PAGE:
Tunecore caps transaction fees at 25¢ and Distrokid caps them at $1. CD Baby allows you to avoid transaction fees altogether by having your money sent to you through Direct Bank Transfer as opposed to PayPal. If you elect to receive your money through PayPal with CD Baby, you’ll have to pay 2.9% of your revenue for payment processing. 

Additional artists

Distributing releases for multiple artists under one account might be something you need to do as a label or a single artist with various aliases. Unlimited plans open the door to distributors being leveraged by resellers where somebody can pay Distrokid $20 for unlimited distribution and charge multiple artists $10 annually to distribute through them. To offset that, distributors cap the number of artists on your account.

Distrokid gives you 1 artist for their Musician plan, 2 for Musician Plus, and 5-100 artists for Ultimate. CD Baby doesn’t limit the number of artists because you pay per release. Things get interesting with Tunecore.

Tunecore requires you to have a Professional plan to enable your account to distribute for multiple artists but also charges you an additional $15 per release annually for each artist. What I take issue with when it comes to Tunecore’s additional artists is that it’s applied in a way that impacts artists not operating as labels. If you collaborate with another artist on a joint release, for you to put them as a Primary artist, you’ll have to pay an additional $15 annually. Read my post on Feature artists vs. Primary for more on why this matters. At the end of the day, you shouldn’t have to pay extra for this.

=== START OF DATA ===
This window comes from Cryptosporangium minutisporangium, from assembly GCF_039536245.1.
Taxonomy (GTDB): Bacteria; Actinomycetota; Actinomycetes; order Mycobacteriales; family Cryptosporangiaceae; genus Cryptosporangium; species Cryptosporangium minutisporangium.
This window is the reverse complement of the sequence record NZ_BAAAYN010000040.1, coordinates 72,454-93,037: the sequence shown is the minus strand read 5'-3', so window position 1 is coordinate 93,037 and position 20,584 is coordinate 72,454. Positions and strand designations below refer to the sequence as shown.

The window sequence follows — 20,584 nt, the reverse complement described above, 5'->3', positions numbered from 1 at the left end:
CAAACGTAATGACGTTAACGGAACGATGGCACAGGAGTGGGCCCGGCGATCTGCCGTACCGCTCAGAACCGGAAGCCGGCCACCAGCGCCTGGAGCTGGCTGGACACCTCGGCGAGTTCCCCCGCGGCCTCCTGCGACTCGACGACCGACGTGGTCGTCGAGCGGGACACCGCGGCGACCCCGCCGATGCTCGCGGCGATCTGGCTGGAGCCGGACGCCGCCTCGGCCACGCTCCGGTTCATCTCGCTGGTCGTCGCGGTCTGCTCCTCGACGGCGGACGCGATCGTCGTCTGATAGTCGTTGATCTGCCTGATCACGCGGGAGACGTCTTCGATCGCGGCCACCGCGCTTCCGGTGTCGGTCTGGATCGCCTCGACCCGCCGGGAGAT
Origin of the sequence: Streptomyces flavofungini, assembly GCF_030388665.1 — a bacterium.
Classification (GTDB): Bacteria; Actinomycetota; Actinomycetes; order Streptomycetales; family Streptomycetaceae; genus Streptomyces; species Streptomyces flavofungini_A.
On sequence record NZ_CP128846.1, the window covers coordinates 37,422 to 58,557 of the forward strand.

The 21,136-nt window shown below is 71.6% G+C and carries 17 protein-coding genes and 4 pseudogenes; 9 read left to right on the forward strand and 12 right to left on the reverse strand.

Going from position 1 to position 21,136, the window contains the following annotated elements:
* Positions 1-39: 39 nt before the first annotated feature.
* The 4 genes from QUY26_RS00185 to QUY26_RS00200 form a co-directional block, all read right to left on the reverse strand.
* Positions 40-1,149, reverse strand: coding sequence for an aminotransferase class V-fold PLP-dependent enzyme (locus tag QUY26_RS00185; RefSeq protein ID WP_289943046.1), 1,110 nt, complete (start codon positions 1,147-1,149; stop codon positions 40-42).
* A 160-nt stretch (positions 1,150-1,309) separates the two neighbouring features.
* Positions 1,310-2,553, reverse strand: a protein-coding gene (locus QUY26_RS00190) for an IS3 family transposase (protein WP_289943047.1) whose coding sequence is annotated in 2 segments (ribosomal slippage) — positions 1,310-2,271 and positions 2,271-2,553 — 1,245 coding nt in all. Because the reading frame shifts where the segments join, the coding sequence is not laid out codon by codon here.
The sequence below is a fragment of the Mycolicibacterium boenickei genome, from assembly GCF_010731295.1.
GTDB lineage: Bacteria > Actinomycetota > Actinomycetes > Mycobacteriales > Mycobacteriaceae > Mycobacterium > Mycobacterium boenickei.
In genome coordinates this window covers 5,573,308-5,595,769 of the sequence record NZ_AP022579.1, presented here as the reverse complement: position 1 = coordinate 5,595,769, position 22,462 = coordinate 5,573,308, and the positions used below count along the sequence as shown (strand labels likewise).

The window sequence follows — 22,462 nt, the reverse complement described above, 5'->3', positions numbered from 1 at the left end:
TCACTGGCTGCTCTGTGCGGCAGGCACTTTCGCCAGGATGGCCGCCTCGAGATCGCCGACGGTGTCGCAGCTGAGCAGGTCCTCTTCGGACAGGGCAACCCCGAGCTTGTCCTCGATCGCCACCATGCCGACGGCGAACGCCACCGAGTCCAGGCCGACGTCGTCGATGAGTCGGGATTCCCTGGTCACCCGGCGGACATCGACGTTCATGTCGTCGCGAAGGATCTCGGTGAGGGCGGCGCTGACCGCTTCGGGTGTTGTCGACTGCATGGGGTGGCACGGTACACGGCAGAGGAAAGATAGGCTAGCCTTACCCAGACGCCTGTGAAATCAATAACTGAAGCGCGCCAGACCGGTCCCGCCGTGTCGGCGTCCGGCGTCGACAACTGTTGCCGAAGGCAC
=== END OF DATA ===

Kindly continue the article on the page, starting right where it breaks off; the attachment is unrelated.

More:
Content ID

CD Baby takes 30% of your revenue for Content ID. Tunecore takes 20% which includes Social Media revenue. Distrokid takes 20%, plus charges an additional $5 – $15 per release annually.


What Whitelisting a release does is make YouTube’s Content ID program blind to your tracks. Restricting your distributor from claiming your YouTube videos requires Whitelisting. Tunecore makes it easy by allowing you to Whitelist your entire YouTube channel at one time. Once your video has been Whitelisted, all of your videos are safe. Both Distrokid and CD Baby handle Whitelisting by manual request per track. Distrokid allows you to make pre-emptive manual requests where you can protect tracks before a Content ID claim. With CD Baby you have to wait to get a Content ID claim and then dispute it to have CD Baby release the claim. Tunecore makes your life easiest here.


Tunecore Accelerator

You’re automatically opted-in to the Accelerator program when your catalog crosses a qualifying threshold that Tunecore doesn’t disclose. Participating in the Accelerator program allows you to submit pitches to DSPs for feature and playlist placement and grants you access to Spotify’s Discovery Mode. In exchange, Tunecore will take 20% of sales revenue in addition to its annual fee. Learn more about the Accelerator Program